Are primary health care providers prepared to implement an anti-smoking program in Syria?

Taghrid Asfar, Radwan Al-Ali, Kenneth D. Ward, Mark W.Vander Weg, Wasim Maziak

Research output: Contribution to journalArticlepeer-review

11 Scopus citations


Objective: To document primary health care (PHC) providers' tobacco use, and how this influences their smoking cessation practices and attitudes towards tobacco-control policies. Methods: Anonymous questionnaires were distributed to PHC providers in 7 randomly selected PHC centers in Aleppo, Syria. Results: All PHC providers completed the questionnaires (100% response rate). A quarter of these providers smoke cigarettes and more than 10% smoke waterpipes. Physicians who smoke were less likely to advise patients to quit (OR = 0.29; 95% CI, 0.09-0.95), assess their motivation to quit (OR = 0.13, 95% CI = 0.02-0.72), or assist them in quitting (OR = 0.24, 95% CI = 0.06-0.99). PHC providers who smoke were less likely to support a ban on smoking in PHC settings (68.2% vs. 89.1%) and in enclosed public places (68.2% vs. 86.1%) or increases in the price of tobacco products (43.2% vs. 77.4%) (P< 0.01 for all comparisons). Conclusions: Smoking, including waterpipe, continues to be widespread among PHC providers in Syria and will negatively influence implementation of anti-smoking program in PHC settings. Practice implications: Smoking awareness and cessation interventions targeted to PHC providers, and training programs to build providers' competency in addressing their patients' smoking is crucial in Syria.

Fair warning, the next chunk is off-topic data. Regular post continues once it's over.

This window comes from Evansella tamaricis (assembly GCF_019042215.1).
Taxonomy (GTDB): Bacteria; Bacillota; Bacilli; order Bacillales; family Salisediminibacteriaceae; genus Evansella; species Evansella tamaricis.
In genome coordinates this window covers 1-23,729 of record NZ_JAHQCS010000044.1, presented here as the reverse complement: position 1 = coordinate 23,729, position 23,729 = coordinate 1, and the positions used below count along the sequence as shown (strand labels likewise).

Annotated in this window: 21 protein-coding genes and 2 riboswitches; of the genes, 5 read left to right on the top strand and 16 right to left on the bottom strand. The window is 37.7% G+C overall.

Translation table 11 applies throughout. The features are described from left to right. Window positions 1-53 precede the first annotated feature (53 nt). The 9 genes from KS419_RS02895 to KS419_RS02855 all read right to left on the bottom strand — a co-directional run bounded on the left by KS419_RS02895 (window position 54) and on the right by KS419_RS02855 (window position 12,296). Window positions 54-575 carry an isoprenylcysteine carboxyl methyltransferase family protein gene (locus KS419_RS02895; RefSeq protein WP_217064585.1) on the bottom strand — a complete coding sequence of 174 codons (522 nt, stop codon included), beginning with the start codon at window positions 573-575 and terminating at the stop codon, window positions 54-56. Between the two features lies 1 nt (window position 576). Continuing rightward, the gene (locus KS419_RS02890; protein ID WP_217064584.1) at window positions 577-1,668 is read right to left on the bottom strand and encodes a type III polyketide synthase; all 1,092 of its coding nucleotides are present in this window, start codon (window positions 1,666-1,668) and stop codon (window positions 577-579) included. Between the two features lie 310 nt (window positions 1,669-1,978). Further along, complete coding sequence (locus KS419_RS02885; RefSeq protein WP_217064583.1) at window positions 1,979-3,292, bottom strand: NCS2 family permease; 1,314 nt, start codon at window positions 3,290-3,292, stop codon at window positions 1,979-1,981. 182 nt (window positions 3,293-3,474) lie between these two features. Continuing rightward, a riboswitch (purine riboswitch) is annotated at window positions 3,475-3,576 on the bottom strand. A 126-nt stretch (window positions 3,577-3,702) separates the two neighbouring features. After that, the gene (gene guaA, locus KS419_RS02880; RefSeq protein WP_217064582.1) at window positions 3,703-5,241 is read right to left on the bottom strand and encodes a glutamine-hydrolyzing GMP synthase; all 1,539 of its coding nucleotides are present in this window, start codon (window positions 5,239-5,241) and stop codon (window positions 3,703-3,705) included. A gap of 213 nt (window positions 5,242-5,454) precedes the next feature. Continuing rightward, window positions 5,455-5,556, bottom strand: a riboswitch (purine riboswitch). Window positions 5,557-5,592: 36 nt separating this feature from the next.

Original languageEnglish (US)
Pages (from-to)201-205
Number of pages5
JournalPatient Education and Counseling
Issue number2
StatePublished - Nov 2011
Externally publishedYes


  • Antismoking policies
  • Health care providers
  • Primary health care
  • Smoking prevalence
  • Smoking-cessation practices
  • Waterpipe

ASJC Scopus subject areas

  • Medicine(all)


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